But at JPL, the rivalry was less keenly felt. The Pioneers rarely came up in conversation with Voyager’s scientists and engineers, except for one crucial discovery Pioneer 10 made at Jupiter: The radiation environment around Jupiter was far harsher than expected. By some measures, it was 1,000 times stronger than anyone had thought it would be. “Everything on the spacecraft was being fried,” NASA’s deputy director later wrote. “[The] engineers said flatly that Pioneer 10 was about to go off the air.”

JPL was already a year into designing the Voyagers, but the laboratory had to go back to the drawing board to protect the probes from radiation. Edward Stone, Voyager’s chief scientist, says they had to completely redesign both the electronics and the optics. The radiation hardening contributed, he says, to the Voyagers’ longevity.

When the Voyagers were launched, neither was supposed to go past Saturn, so far as NASA headquarters was concerned. “We made, on the sly, a decision to put some special features in the sun sensor, including some amplifiers to boost the sensitivity of the device so that we would guarantee that the sun sensor would at least work out beyond the orbit of Uranus,” John Casani, who was in charge of the Voyagers just before they launched, told David Swift, a sociologist, for an oral history in the 1990s. The Voyager engineering team wanted to build a spacecraft to last, but NASA didn’t want to pay for it. “We did not ballyhoo any of the things that I’ve been talking about that we were doing. They were done quietly, in quiet council and deliberation. We never advertised.”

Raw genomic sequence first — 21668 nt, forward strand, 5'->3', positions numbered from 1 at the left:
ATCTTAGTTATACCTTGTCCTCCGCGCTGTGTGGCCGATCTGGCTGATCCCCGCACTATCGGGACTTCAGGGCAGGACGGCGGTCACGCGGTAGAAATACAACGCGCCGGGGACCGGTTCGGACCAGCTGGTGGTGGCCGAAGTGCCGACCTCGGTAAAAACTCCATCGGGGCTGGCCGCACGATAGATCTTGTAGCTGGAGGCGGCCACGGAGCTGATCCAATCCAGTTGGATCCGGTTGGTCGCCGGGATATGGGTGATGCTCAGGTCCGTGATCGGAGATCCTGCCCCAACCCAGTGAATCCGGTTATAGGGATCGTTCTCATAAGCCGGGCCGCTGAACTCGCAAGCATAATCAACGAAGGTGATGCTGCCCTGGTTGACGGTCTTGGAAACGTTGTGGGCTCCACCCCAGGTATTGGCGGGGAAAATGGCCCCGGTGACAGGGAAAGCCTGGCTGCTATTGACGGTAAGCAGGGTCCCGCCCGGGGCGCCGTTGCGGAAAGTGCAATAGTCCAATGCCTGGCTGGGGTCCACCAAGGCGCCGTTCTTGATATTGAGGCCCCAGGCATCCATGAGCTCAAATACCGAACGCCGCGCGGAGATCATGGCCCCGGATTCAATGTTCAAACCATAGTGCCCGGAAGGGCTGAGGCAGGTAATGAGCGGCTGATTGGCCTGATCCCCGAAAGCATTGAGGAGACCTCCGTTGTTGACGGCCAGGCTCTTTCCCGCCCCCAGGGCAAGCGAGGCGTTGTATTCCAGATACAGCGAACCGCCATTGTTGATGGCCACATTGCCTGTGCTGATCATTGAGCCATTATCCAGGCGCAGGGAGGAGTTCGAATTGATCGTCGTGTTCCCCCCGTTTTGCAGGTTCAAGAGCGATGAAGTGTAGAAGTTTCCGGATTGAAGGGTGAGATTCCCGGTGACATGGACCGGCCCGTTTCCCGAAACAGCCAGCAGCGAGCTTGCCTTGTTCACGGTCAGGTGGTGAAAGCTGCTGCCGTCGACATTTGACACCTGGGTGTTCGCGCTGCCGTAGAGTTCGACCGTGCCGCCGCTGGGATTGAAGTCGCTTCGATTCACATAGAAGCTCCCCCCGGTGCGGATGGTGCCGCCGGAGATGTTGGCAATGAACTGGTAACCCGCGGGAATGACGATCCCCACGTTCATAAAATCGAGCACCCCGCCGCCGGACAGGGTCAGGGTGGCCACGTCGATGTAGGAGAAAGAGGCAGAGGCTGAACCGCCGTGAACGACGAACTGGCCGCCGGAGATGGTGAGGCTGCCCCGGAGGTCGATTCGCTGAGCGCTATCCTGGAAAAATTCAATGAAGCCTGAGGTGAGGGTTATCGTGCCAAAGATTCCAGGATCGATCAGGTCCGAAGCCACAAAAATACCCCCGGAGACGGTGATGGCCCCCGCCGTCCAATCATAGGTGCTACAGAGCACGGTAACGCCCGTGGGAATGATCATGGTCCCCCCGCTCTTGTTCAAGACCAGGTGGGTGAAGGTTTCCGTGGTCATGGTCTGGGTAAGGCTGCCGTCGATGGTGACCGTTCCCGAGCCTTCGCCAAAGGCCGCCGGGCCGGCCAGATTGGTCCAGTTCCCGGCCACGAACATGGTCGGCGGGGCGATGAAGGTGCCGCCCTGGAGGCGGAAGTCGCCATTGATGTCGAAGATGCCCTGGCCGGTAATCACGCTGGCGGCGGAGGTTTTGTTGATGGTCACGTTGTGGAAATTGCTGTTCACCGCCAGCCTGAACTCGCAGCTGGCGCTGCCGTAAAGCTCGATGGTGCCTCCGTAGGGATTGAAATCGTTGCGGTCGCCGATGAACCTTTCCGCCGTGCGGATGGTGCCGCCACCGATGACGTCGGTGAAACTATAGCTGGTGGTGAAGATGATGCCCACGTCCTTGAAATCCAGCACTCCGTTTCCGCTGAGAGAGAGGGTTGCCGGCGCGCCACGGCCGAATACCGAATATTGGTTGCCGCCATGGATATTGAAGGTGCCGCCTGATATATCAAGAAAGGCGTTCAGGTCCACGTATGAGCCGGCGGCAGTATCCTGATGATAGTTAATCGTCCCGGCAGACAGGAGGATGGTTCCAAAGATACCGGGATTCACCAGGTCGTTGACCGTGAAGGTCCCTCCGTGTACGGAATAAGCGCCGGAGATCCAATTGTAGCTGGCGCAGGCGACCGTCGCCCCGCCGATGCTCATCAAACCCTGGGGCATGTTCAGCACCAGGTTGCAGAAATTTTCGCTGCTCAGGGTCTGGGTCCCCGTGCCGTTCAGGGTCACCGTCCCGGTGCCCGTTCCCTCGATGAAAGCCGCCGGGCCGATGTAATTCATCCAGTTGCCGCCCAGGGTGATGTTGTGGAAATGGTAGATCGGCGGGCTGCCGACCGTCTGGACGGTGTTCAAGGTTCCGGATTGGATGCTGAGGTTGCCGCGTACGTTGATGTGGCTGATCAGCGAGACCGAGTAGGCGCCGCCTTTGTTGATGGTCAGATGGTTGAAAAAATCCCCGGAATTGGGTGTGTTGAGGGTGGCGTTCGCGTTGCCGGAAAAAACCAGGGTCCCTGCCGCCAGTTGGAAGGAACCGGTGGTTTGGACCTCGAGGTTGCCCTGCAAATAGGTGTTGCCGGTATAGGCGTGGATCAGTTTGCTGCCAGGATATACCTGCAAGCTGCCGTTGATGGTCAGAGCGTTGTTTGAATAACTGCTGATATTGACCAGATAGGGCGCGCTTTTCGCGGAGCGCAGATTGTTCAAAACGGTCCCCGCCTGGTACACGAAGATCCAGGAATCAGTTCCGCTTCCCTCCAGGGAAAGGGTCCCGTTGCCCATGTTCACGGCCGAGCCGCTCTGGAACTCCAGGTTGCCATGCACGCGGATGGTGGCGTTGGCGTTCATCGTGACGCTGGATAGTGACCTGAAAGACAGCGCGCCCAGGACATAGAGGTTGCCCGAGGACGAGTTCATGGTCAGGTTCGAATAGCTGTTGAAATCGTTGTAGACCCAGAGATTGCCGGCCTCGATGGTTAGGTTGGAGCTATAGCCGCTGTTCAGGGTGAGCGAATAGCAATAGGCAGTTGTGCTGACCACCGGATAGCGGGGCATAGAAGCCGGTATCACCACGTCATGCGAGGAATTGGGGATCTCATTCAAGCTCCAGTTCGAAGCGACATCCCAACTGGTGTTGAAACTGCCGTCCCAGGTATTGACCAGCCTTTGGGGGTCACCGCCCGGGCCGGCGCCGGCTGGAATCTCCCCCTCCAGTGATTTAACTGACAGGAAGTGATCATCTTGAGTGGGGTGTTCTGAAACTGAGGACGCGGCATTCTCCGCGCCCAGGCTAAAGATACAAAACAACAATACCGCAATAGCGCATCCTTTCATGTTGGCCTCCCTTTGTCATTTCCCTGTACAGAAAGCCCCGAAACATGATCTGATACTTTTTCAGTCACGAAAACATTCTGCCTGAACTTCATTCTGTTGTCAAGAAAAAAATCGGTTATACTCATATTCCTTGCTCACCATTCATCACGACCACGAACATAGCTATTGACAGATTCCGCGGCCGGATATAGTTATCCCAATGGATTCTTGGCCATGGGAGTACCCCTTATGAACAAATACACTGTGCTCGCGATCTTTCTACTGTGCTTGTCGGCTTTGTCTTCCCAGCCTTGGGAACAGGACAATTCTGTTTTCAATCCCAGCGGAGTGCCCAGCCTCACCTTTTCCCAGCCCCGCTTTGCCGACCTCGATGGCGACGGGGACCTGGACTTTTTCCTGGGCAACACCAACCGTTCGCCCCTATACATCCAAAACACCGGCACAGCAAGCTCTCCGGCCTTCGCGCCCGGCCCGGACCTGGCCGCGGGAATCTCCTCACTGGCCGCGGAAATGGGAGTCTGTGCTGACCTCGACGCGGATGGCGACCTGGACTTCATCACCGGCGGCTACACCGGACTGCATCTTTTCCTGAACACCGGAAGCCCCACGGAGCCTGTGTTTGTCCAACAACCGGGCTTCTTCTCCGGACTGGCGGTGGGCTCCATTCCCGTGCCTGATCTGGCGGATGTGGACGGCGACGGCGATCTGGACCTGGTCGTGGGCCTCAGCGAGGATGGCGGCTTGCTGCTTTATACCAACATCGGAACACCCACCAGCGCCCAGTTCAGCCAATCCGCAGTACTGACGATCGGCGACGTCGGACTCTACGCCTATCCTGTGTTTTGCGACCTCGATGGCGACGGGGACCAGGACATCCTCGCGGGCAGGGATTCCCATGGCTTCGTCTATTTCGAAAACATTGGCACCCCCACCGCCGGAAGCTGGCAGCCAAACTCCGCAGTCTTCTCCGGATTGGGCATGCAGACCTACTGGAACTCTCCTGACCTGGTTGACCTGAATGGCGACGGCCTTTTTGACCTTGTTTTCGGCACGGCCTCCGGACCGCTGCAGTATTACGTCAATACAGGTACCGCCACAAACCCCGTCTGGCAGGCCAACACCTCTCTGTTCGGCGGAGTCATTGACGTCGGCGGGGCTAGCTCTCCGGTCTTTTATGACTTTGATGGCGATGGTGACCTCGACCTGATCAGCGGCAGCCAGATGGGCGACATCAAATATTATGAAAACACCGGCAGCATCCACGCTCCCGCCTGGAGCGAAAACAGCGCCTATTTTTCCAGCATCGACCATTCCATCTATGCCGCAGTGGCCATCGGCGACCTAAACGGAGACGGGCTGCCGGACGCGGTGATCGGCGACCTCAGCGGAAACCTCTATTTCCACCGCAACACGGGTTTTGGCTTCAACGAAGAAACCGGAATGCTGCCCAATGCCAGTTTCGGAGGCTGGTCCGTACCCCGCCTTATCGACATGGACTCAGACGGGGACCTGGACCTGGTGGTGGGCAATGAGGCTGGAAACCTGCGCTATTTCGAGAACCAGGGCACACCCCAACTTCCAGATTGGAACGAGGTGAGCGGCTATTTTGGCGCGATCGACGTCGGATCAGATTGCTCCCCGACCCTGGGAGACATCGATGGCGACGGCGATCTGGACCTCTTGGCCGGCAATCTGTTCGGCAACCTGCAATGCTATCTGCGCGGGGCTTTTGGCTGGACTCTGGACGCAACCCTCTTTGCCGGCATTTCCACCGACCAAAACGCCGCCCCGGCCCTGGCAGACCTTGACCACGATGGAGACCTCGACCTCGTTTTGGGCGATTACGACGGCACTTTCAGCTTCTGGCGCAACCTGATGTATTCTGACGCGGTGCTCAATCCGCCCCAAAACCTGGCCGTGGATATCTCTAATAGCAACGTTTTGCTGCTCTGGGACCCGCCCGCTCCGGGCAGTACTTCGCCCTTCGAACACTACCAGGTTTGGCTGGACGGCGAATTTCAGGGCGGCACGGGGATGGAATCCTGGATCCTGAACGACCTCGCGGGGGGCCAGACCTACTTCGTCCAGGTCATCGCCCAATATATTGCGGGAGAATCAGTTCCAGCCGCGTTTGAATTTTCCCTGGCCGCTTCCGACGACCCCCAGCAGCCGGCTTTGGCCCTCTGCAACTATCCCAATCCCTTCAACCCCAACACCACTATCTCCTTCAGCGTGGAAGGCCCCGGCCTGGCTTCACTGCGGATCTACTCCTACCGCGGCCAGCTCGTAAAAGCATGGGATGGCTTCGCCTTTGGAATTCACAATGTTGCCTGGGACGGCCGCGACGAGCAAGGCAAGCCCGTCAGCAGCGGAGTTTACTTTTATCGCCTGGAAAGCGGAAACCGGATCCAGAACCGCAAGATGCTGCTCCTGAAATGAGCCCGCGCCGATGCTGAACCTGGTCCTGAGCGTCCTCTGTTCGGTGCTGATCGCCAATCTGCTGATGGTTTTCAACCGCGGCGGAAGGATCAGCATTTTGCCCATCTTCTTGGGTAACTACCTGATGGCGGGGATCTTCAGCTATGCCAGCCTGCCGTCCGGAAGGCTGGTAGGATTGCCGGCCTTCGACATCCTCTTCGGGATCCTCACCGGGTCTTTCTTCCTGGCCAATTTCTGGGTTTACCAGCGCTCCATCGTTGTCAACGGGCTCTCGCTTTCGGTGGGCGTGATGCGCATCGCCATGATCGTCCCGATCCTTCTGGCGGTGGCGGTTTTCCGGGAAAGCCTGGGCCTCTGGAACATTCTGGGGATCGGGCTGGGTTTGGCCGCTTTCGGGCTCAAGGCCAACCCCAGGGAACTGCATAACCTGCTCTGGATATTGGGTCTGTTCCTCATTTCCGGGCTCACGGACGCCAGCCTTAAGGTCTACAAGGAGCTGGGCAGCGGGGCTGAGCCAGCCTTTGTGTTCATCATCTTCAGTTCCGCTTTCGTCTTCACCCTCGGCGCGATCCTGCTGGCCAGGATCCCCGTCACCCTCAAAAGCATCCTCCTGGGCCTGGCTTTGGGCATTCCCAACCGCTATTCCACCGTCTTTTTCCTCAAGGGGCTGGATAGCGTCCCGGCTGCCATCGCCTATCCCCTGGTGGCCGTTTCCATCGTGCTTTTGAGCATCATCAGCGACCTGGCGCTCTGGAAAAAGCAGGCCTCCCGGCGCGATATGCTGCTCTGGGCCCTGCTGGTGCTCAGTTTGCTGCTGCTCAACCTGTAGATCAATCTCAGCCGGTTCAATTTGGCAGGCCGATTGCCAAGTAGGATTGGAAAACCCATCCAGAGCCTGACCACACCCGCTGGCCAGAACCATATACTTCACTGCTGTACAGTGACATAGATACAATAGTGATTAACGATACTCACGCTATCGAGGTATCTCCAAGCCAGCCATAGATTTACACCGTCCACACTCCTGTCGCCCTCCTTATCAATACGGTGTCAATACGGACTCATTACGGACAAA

That quiet planning included the interstellar mission from the start, says Suzanne Dodd, who currently holds Casani’s old job running Voyager. Neither Voyager would have survived its Jupiter encounter if not for Pioneer 10’s scouting mission. In turn, Voyager 1 was able to figure out one reason there was so much radiation around Jupiter—Io, one of Jupiter’s moons, has volcanoes that spew tons of sulfur into space every second, which, through a complex series of interactions, exacerbates the radiation around Jupiter.

After the Pioneers and Voyagers, NASA, beset by the woes of the shuttle program, didn’t send anything to the outer solar system for more than a decade, until the launch of Galileo to Jupiter in 1989. Cassini was then launched toward Saturn in 1997. Both Galileo and Cassini were orbiters—by slowing down and orbiting their target planets, they could gather far more data. Though scientifically valuable, they aren’t explorers in the sense that the Pioneers and Voyagers are. Only New Horizons, currently en route to Pluto, can lay claim to this mantle. But as Dodd points out, the “Voyager spacecraft travel faster than New Horizons. They will always be the first.” (The Voyagers will run short of electricity around 2025, but if all goes well they should continue functioning until then, with scientific instruments gradually being turned off because of the diminishing supply of electricity.)